3. Agree on cathedrals. Beautiful, but far too much wealth tied up in church buildings.Believe it or not I am not the only Christian who subscribes to this. There's a lot of criticism on this front from many people within the church. Personally my preference is for small community based churches who book community halls/resources and are active in social action for its own sake.
4. Ironically one of the biggest tests, Biblically, to determine the reality of faith is the use of wealth. Christianity should should promote a radical social agenda in my view and not marry itself to wealth and power. Love the Levelers. Common ownership of property practiced by the disciples in NT etc (b incidentally Hitler called Communism the bastard son of Christianity).


Ranting now.



TordelBack

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Re: Prog 2059 - Fiends in High Places
« Reply #37 on: 04 December, 2017, 11:24:09 am »
As usual Prodigal presents a version of Christianity that is so welcome as to be almost shocking.  We've been over this before, but I have never been able to recognise the vaguest sliver of what I understood Jesus to be on about in the most vocal and visible expressions of Christianity.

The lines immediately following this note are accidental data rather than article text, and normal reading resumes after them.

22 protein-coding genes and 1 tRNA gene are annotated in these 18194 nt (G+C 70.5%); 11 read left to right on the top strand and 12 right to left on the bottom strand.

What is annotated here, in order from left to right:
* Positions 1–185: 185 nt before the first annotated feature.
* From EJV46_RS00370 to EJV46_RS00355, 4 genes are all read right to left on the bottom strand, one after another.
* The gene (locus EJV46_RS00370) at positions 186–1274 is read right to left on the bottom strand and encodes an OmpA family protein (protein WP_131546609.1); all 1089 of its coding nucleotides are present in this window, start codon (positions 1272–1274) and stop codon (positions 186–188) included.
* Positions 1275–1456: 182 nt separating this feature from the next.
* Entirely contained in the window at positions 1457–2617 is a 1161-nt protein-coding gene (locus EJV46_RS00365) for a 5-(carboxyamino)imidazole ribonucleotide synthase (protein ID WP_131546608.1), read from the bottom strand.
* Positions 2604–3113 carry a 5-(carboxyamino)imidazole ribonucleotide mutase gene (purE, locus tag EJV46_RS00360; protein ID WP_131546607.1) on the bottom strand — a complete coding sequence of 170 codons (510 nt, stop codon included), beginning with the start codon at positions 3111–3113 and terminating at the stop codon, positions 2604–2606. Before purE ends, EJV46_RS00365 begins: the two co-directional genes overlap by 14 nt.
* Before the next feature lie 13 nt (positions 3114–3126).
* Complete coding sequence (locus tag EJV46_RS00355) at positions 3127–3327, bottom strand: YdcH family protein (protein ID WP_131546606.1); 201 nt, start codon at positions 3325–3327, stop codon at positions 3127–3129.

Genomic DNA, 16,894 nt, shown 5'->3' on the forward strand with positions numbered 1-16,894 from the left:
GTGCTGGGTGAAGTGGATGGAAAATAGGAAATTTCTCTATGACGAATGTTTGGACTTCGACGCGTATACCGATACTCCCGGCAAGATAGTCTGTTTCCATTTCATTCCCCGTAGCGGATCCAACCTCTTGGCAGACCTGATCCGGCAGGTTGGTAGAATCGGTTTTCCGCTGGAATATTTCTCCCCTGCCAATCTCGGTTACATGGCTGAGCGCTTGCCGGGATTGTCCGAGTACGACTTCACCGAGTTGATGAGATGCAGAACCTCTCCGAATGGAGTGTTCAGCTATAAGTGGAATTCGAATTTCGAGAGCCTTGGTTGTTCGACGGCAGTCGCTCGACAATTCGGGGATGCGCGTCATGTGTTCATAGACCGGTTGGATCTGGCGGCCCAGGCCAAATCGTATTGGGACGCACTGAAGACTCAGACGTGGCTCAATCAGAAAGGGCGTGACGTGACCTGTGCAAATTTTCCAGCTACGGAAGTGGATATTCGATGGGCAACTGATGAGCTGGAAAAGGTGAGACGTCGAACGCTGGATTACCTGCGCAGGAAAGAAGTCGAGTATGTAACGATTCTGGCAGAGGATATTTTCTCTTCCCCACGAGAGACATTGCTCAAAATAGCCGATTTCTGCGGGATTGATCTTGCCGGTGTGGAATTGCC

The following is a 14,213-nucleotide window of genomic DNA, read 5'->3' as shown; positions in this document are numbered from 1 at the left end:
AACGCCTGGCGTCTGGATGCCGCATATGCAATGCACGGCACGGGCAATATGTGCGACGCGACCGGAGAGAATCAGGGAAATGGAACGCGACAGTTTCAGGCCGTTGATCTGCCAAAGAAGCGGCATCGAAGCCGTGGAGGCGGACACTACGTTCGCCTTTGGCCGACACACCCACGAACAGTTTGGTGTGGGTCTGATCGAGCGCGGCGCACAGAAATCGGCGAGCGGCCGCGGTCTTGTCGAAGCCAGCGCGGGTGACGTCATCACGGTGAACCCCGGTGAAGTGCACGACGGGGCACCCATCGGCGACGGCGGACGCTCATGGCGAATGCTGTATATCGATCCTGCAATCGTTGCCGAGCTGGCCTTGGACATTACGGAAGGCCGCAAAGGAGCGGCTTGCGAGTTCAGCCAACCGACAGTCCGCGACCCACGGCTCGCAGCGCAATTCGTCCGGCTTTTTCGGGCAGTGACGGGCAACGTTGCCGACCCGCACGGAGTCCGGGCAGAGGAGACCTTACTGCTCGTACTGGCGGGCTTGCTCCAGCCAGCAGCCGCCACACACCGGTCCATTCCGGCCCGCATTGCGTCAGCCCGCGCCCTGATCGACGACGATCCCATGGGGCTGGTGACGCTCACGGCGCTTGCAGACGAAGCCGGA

When you're reading about conflict and oppositions in the New Testament, stuff like Jesus and the Woes of the Pharisees, or Jesus v. the money changers in the Temple, or even Jesus and Zacchaeus v. His followers, which side does so much of the visible organised religion appear to be on?

As to Mills, I think the thematic resonance of a massive judgemental mountain decrying earthly pleasures and a massive stone building doing much the same was just to good to miss. For myself, as a born-again atheist, there is something wonderful about the cool dark and silence of walking into a great church in a busy summer city, or the breathtaking craftsmanship in a rood screen, or dizzying space beneath crossing tower, that leads me to forgive a lot.


pauljholden